What’s Current? Issue #11 – Hydropower Delays, More Limits on Oil & Gas, Toxic Tires, Climate Contrarians

While recommending a few carefully selected news links each week, it would be remiss to not recommend other useful sources of information on water and energy. Two come immediately to mind. Maven’s Notebook, which for years has delivered a weekly compilation of links to water related news, and Alex Epstein’s energy talking points. In Maven’s case, you get a mainstream perspective on water. With Epstein, you get a well documented but sharply contrarian viewpoint on energy.

What we aim to deliver here is information on both water and energy, with our own overt bias: California needs more water supply projects, and more energy production. To achieve this we support an all-of-the-above strategy.

Energy and water challenges are inextricably linked. Hydropower delivers energy on demand. Pump storage can harvest renewable energy, also to release on demand. And energy is necessary for pumping stations to transport water, as well as to heat, treat, recycle, and desalinate water. If you want more water, you must also want more energy. Included in this week’s links are recent articles highlighted in Maven’s Notebook, and Epstein’s talking points.

Hydropower Delays Pose Grid Threat as Permits Lapse

When it comes to bureaucratic inertia and litigious gridlock, California sets the standard. Or does it? As reported by Politico’s Energy Wire, across the US, dam operators have been waiting years to renew 30-50 year permits. Without long-term renewal, badly needed long-term investments, such as dredging to restore full storage capacity, have to wait. Operators of California’s Oroville Dam have been waiting for 17 years for their permit renewal, and among the deferred projects are efforts that will help restore salmon populations. This year on June 22, Lake Oroville filled to the rim, storing 3.5 million acre feet — that’s nearly 12 percent of California’s entire average annual water consumption for farm irrigation. As that water is released, Oroville’s hydroelectric turbines can generate up to 800 megawatts of on-demand electricity — that’s 4 percent of the average output on California’s grid, and a powerful tool to balance renewables.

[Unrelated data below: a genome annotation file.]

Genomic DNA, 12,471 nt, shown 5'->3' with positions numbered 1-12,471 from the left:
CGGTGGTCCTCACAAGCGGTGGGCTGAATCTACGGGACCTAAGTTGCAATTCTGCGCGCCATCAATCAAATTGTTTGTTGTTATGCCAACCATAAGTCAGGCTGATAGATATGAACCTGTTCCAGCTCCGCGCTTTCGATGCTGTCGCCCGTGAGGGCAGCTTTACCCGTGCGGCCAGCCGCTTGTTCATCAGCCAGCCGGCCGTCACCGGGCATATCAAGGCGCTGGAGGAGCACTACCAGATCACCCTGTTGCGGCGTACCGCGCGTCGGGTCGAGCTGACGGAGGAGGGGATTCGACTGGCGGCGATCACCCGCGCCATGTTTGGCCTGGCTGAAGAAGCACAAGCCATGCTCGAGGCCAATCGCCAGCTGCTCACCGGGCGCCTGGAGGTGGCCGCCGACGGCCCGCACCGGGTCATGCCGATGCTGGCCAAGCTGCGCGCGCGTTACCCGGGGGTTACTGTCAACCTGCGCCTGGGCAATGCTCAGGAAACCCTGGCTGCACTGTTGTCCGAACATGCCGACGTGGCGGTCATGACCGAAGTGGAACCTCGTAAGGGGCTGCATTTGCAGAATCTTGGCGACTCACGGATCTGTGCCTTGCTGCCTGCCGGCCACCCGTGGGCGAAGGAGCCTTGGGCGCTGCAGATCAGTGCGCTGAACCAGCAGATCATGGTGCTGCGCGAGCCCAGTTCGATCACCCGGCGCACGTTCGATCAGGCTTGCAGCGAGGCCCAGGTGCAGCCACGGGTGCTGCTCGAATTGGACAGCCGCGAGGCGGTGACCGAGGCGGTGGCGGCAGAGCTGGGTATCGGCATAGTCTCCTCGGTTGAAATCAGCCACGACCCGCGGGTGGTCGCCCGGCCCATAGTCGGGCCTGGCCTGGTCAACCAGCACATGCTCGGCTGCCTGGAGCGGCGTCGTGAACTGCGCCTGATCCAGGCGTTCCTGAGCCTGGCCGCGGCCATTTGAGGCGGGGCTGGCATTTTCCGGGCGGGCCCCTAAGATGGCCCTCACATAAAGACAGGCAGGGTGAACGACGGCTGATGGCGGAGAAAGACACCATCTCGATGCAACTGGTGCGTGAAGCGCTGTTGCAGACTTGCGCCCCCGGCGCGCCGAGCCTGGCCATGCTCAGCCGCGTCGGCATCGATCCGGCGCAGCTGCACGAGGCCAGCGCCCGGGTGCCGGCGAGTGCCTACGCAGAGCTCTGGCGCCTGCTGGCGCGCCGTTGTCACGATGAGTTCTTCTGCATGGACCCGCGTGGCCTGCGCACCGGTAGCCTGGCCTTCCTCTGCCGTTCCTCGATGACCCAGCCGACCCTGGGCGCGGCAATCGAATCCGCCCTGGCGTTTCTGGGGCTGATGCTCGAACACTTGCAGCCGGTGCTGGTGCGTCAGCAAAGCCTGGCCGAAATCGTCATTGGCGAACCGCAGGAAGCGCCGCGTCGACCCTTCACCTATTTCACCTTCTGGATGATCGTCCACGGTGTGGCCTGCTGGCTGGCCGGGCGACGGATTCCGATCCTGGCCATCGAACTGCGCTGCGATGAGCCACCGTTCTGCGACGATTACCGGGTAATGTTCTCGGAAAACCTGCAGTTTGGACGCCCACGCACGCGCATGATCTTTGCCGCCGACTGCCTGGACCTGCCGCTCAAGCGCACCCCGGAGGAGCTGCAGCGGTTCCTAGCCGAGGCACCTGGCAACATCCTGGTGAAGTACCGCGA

Oil and Gas Developments Along California Coast Fall Out of Favor with Lawmakers

That’s an understatement. For California’s beleaguered oil and gas industry, there is no end to the legislative hostility. Never mind that California imports 75 percent of its oil, and 90 percent of its natural gas (and only produces 70 percent of its electricity in-state), or that 70 percent of California’s total energy supply still comes from oil and natural gas. Cataloging the list of laws, regulations and restrictions that have crippled California’s oil and gas industry, despite it having the cleanest and most responsible practices in the world, would require volumes. And yet California’s legislators are preparing to fast-track the installation of 10 megawatt (when the wind blows) floating turbines off California’s coast, each one rising 1,000 feet above the waterline, each one situated atop massive floats with counterweights and cables to the ocean floor 4,000 feet deep. Replacing oil and gas would require 25,000 (or more) of these leviathans. No environmental impact there?